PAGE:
Las Vegas now has a call-in “Connection Confession” line where people can call and confess their sins to a recording. America’s first confession line makes it possible, for a fee of $9 per three minutes, to record your sin, and if you want to pay a little more you can listen to other people’s sins. Apparently the service is being bombarded by calls. One of the originators said, “It’s a technological way to get something off your chest without the embarrassment that comes from confessing one on one.”

But do you know what it really is? Besides a money maker for someone? It’s confession without accountability.

Contributed by: Timothy Smith

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Used Up For a Mighty Purpose

May 1, 2010

George Bernard Shaw: “This is the true joy of life, the being used up for a purpose recognized by yourself as a mighty one; being a force of nature instead of a feverish, selfish little clot of ailments and grievances, complaining that the world will not devote itself to making you happy.”

Contributed by: Kerry O’Neill

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What To Do With Loneliness

April 30, 2010

People today will admit any problem—drugs, divorce, alcoholism—but there’s one admission that people are loath to make, whether they’re a star on television or someone who fixes televisions in a repair shop. It’s just too embarrassing. It penetrates too deeply to the core of who they are. People don’t want to admit that they are (sometimes) lonely.

Loneliness is such a humiliating malady that it ought to have its own politically correct euphemism—’relationally challenged’—r its own telethon, anything to make it safer to confess. Because right now it’s a taboo, an affliction of losers and misfits. And to be honest, of respectable people like you and me.

Source: Lee Strobel, God’s Outrageous Claims, p. 118-134.

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Grace and Boots

April 29, 2010

It seems that one day a kindergarten teacher was helping one of her students put on his cowboy boots? He asked for help, and she could see why. Even with her pulling and him pushing, the little boots still didn’t want to go on. Finally, when the second boot was on, she had worked up a sweat. She almost cried when the little boy said, “Teacher, they’re on the wrong feet.” She looked down and, sure enough, they were.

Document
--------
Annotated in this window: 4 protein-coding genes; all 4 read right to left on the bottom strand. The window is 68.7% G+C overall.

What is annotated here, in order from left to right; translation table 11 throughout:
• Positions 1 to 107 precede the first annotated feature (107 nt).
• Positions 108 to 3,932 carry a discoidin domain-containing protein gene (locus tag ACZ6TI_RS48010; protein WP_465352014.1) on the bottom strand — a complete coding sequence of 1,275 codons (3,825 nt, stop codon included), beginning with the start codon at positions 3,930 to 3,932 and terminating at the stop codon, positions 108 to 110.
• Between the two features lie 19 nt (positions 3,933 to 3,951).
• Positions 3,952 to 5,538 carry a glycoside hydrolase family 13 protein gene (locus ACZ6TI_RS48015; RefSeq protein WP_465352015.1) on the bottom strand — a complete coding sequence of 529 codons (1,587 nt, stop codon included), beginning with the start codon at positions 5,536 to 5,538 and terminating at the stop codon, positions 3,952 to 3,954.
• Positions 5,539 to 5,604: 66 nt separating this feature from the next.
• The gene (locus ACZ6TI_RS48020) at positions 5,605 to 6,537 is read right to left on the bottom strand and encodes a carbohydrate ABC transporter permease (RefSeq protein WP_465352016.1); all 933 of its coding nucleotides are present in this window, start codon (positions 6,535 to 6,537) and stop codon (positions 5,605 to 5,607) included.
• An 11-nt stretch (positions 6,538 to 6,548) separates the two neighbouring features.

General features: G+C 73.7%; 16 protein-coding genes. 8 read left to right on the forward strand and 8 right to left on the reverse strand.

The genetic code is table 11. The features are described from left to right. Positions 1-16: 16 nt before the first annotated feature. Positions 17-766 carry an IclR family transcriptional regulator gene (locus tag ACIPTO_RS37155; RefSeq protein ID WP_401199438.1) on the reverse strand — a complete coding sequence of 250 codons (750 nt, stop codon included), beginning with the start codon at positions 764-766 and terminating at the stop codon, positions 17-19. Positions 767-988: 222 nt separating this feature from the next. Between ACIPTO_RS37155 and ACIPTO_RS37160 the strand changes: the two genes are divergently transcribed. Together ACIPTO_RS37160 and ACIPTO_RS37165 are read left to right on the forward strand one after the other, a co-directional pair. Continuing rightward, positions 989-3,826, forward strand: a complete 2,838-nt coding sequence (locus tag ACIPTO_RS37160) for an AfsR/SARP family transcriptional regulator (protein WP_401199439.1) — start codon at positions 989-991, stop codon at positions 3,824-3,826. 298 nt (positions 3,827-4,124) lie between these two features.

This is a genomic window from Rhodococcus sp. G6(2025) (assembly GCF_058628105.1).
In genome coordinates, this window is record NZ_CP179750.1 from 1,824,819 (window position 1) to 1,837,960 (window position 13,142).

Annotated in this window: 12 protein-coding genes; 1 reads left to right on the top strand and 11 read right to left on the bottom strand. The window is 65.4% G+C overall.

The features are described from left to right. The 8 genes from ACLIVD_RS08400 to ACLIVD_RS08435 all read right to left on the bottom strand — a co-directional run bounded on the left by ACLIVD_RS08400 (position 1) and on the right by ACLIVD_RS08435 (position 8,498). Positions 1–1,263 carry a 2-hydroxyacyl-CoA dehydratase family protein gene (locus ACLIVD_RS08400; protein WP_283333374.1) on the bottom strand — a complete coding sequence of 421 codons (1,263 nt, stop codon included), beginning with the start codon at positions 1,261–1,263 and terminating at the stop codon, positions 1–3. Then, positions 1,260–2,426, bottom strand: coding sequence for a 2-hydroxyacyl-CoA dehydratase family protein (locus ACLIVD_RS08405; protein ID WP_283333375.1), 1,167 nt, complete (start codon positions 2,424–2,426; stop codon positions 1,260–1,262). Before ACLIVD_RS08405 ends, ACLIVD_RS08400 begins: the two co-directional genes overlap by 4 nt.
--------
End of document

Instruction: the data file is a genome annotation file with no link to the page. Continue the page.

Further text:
It wasn’t any easier pulling the boots off than it was putting them on. But she managed to keep her cool as together they worked to get the boots back on—this time on the right feet. And it was only then that he announced, “These aren’t my boots.”

She bit her tongue rather than scream, “Why didn’t you say so?” like she wanted to. And once again, she struggled to help him pull the ill-fitting boots off his little feet. No sooner had they got the boots off then he said, “They’re my brother’s boots. My Mom made me wear ’em today.”

Stifling a scream, she mustered up the grace and courage she had left to wrestle the ill-fitting boots on his feet again. Helping him into his coat, she asked, “Now, where are your mittens?”

To which he replied, “I stuffed ’em in the toes of my boots.”

Contributed by: Ken Kersten

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Seek First the Kingdom

April 28, 2010

When Whistler was at the height of his artistic career, a wealthy patron purchased one of his pictures on the condition that the artist would accompany him home and help select a spot to hang the picture. Once at his mansion, the man held up the picture first here and then there, each time asking, “How about this? Finally Whistler said, “You are going about this all wrong. What you must do is remove all the furnishings from the room, hang the picture where it will be best displayed, and then arrange the furniture in relationship to the picture.”

Many would like to add God to the furnishings of their lives. What He requires is that He be placed as the focal point of our existence, and only then may we arrange the miscellaneous paraphernalia of our lives. “Seek the Kingdom of God above all else, and live righteously, and he will give you everything you need” (Matt. 6:33 NLT).

Contributed by: Bobby Scobey

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Stay and Keep Them

April 27, 2010

A businessman well known for his ruthlessness once announced to writer Mark Twain, “Before I die I mean to make a pilgrimage to the Holy Land. I will climb Mount Sinai and read the 10 Commandments aloud at the top.”

“I have a better idea,” replied Twain. “You could stay in Boston and keep them.”

Source: Moody Bible Institute’s Today in the Word, September, 1991, p. 32.